The Nationals would also love to be able to chase down a free-agent shortstop like Jose Reyes or Jimmy Rollins to combine them in the middle of the diamond with Espinosa. That would allow them to include Desmond or Lombardozzi as part of a package to trade for Span, Upton or a starting pitcher.
To fill the center field and starting pitching gaps, the Nationals should make a deal with the Tampa Bay Rays and acquire center fielder Upton and right-handed starter Wade Davis in exchange for prospects. The Rays will always have financial problems playing at Tropicana Field, and Upton will be really expensive in arbitration this offseason. Davis is in the midst of a multiyear contract through 2014 with club options for 2015-2017, and he should develop into at least a solid No. 3 starter. The Nationals have a deep farm system and the pieces to get this deal done. —Jim Bowden
Hopes and Fears
Best-case scenario ZiPS projection: 87-75
The Nats haven't finished above .500 since they were the Expos, but there are enough pluses in the organization to give them a favorable upside. The offense ranks only 12th in the NL in runs scored this season, and even the mean expectation sees the offense improving considerably. Michael Morse became a .900 OPS slugger, which was fortunate, but not much else went right with the lineup. A full season of Ryan Zimmerman, a rebound from Jayson Werth and continued improvement by Ramos, Espinosa, and Desmond could push the Nats toward real relevance in 2012. There's also that starting pitcher, Stras-something, who has a lot of upside if the Tommy John fairies are kind.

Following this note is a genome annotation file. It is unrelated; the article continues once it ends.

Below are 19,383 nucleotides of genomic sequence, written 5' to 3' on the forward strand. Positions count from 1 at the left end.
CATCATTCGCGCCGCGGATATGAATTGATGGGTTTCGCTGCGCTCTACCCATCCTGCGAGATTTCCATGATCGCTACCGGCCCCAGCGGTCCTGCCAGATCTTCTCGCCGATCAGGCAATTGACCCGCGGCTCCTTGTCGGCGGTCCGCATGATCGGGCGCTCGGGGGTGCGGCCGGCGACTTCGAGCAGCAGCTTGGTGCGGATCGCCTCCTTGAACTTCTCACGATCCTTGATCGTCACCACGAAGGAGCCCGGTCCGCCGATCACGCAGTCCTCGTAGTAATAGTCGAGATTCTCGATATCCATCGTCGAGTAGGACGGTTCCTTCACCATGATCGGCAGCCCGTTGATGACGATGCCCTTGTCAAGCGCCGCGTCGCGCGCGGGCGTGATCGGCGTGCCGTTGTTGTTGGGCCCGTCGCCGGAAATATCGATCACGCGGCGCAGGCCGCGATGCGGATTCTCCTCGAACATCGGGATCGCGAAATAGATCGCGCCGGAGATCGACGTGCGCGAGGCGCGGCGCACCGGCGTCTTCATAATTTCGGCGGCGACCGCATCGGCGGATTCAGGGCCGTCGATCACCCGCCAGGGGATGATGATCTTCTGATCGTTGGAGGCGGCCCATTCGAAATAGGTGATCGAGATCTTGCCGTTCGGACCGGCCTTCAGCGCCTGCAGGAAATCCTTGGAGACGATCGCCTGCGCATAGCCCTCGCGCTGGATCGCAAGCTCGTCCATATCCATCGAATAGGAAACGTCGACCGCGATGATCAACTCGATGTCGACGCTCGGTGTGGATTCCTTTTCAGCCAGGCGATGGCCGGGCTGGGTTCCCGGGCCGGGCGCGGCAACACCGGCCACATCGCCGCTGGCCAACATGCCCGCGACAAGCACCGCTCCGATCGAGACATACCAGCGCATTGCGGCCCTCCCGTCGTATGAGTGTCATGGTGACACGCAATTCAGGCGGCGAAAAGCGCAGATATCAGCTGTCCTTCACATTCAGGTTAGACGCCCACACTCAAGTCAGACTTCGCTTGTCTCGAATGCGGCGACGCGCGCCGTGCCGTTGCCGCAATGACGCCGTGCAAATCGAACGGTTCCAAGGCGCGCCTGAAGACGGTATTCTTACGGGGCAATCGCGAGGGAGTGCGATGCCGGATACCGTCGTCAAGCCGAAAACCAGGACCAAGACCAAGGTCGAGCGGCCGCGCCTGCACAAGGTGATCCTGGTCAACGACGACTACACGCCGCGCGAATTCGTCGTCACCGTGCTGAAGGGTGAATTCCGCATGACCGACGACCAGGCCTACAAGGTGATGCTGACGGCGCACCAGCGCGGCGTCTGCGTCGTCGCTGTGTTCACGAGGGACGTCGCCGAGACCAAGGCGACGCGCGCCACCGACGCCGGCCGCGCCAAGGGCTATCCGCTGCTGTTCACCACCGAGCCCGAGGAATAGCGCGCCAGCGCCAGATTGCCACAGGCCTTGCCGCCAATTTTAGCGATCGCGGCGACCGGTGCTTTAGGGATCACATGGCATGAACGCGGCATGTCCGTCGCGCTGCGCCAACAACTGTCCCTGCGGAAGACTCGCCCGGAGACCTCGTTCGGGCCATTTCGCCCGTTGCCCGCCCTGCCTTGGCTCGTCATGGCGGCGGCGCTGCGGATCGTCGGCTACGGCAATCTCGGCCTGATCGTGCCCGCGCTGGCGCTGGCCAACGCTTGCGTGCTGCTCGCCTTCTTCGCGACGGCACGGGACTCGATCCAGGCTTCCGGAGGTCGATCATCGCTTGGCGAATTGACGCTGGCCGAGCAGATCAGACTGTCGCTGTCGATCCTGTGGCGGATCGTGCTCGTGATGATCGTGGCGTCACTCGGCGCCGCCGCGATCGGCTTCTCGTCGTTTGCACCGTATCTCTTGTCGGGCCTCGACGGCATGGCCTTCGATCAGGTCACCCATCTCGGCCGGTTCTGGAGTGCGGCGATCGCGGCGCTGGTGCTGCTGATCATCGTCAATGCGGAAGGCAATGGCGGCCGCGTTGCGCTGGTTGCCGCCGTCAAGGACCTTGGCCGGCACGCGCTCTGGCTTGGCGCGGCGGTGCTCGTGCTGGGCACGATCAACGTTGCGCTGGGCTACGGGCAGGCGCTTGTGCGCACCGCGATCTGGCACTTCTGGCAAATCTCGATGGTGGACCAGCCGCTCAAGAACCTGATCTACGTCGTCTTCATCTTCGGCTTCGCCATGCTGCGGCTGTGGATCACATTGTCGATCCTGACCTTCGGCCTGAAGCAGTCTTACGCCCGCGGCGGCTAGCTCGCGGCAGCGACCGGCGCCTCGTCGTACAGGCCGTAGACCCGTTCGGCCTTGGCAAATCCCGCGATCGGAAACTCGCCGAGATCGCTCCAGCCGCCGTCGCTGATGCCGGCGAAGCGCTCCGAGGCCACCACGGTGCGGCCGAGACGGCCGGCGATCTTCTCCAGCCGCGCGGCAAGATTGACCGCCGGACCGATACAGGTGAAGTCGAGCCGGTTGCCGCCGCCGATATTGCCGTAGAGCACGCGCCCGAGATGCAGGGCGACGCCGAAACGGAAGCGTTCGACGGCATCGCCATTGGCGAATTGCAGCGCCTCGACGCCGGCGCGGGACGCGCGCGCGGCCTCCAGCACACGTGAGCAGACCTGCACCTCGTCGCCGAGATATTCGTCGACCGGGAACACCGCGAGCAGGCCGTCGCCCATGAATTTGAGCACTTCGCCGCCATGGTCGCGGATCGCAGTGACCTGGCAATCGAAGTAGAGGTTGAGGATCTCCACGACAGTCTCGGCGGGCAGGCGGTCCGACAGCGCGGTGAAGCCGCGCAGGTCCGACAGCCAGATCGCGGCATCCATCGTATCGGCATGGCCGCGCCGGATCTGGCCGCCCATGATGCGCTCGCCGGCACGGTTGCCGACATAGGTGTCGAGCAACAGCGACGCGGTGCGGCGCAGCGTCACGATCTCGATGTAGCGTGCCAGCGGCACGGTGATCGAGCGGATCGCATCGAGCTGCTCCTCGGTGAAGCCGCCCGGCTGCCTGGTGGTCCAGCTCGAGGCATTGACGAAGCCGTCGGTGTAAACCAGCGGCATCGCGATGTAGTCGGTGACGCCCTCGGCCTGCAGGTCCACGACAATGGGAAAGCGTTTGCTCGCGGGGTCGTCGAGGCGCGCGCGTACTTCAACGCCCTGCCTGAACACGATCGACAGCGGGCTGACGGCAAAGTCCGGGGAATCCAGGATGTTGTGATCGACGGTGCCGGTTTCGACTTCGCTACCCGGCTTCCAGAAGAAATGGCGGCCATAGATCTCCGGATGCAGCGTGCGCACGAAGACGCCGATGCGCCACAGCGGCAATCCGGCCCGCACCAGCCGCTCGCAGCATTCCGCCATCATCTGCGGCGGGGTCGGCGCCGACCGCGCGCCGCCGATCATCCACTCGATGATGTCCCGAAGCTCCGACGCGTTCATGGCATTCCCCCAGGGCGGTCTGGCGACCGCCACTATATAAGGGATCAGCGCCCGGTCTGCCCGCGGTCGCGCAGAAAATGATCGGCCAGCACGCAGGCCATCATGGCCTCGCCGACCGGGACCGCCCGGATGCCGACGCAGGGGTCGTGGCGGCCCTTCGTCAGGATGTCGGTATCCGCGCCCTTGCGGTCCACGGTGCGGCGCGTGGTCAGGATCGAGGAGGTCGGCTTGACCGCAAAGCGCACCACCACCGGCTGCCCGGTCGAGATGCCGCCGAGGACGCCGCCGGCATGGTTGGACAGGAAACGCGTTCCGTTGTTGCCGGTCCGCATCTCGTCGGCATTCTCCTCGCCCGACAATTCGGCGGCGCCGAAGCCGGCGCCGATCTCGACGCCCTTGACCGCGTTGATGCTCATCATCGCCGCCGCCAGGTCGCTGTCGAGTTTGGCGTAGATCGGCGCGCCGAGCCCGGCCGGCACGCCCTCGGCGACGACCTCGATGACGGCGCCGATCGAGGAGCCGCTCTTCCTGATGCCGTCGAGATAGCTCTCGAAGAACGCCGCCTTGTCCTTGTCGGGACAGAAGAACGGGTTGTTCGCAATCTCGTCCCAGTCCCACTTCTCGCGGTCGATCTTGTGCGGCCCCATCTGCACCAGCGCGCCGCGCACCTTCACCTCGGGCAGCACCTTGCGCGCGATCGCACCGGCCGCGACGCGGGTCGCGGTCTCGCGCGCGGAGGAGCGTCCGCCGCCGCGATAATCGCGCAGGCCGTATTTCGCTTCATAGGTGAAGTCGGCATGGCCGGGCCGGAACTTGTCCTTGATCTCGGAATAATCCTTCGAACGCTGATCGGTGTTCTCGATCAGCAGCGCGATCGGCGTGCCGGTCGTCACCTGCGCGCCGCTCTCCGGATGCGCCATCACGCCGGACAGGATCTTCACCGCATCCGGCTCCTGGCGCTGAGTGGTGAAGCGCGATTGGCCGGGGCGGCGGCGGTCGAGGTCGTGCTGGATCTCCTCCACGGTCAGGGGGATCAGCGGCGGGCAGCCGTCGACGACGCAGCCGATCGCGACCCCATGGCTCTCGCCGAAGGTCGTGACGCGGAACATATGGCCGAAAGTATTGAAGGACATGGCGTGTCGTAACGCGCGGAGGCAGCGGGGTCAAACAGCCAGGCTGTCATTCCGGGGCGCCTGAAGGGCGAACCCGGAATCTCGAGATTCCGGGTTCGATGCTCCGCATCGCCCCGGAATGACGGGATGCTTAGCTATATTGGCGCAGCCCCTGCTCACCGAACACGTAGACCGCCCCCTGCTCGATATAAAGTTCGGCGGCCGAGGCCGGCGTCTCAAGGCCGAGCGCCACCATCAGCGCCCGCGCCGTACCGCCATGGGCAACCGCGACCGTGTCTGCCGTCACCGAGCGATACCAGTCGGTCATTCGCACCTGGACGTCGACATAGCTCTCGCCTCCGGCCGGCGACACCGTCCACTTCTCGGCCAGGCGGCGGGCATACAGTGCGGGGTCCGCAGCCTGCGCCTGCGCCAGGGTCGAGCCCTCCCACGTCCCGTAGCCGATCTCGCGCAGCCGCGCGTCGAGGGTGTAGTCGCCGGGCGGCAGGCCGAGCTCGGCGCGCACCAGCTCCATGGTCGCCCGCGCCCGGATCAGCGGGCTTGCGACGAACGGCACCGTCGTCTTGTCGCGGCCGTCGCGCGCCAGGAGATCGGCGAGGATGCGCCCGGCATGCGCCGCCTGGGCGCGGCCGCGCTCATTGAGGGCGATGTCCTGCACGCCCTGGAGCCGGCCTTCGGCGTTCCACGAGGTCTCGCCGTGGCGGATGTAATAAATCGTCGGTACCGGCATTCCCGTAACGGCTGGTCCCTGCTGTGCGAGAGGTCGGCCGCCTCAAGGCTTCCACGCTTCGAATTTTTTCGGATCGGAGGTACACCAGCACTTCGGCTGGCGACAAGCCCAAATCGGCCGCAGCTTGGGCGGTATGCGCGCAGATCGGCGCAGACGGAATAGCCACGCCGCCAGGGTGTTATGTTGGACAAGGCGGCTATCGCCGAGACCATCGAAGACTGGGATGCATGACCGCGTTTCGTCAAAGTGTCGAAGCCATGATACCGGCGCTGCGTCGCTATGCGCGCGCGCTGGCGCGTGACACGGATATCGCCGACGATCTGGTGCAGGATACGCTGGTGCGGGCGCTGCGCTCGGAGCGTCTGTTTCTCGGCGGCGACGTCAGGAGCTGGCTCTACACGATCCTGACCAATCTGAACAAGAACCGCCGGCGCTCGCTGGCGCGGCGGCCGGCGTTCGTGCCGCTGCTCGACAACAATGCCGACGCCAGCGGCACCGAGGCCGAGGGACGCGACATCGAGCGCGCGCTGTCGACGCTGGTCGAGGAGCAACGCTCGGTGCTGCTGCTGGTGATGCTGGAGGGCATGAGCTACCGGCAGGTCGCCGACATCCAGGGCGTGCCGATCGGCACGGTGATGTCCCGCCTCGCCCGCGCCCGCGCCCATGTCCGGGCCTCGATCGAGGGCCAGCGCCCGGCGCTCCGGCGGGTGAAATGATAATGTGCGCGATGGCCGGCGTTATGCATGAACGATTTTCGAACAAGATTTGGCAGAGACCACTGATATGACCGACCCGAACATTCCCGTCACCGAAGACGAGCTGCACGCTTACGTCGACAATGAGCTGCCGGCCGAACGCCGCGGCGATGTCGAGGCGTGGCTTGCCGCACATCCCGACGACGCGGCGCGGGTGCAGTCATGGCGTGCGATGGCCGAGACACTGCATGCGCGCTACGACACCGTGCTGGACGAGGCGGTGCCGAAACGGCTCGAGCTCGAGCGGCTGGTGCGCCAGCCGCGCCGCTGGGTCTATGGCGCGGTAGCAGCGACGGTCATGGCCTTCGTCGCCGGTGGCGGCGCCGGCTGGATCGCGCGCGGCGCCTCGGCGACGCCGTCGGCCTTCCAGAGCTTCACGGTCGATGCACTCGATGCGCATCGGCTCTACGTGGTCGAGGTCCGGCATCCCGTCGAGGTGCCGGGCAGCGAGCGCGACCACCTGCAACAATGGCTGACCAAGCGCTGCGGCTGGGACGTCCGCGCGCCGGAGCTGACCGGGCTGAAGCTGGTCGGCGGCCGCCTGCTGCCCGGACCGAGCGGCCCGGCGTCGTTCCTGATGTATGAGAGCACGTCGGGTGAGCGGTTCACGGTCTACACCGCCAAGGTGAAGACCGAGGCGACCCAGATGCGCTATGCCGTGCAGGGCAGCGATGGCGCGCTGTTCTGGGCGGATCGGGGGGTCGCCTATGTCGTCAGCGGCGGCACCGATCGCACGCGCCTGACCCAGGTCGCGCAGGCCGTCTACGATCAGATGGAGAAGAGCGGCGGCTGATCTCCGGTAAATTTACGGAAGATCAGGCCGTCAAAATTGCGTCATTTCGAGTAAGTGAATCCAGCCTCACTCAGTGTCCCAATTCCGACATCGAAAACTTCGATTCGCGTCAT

Worst-case scenario: 69-93
Washington has a solid potential for a team likely to finish the year below .500, but the team's depth remains thin enough that a few key injuries could be devastating. While ZiPS expects Morse to retain enough improvements from the last two years to be an .850-.875 OPS contributor, there's not much offensive depth behind him. Werth could simply be showing his age and rebound only slightly or not at all. With Strasburg and Zimmermann both having recently repaired elbows, the Nats simply don't have the spare pitchers to handle more bad luck. While most teams don't have the rotation depth of the Braves, who could lose a few starters without it destroying the team, the Nats can't afford to lose any for practically any period of time. —Dan Szymborski, Baseball Think Factory
By most accounts, the future of the Nationals franchise still revolves around Stephen Strasburg and Bryce Harper, arguably the two most well-known prospects in the history of the game. Strasburg's successful rehabilitation from Tommy John surgery has him on pace for a successful 170-175 innings in 2012, while Harper reached Double-A as a teenager and has a shot at landing in Washington by next September. While those two drew the spotlight this year, the real story was a step forward by the rest of the system, as two players—no matter how good—cannot turn around a franchise alone. This year the Nationals found another potential quality starter in Peacock, who had a 2.39 ERA in 146 2/3 innings between Double-A and Triple-A. Washington had three of the first 34 picks in the draft and added the best college hitter in Anthony Rendon, one of the best college athletes in Brian Goodwin, a high ceiling arm in Alex Meyer, and then took a chance on lefty Matt Purke in the third round and signed him. GM Mike Rizzo's scouting acumen was the perfect fit for the Nationals, and it's getting closer to paying dividends at the big league level. —Kevin Goldstein, Baseball Prospectus
A version of this story originally appeared on ESPN Insider .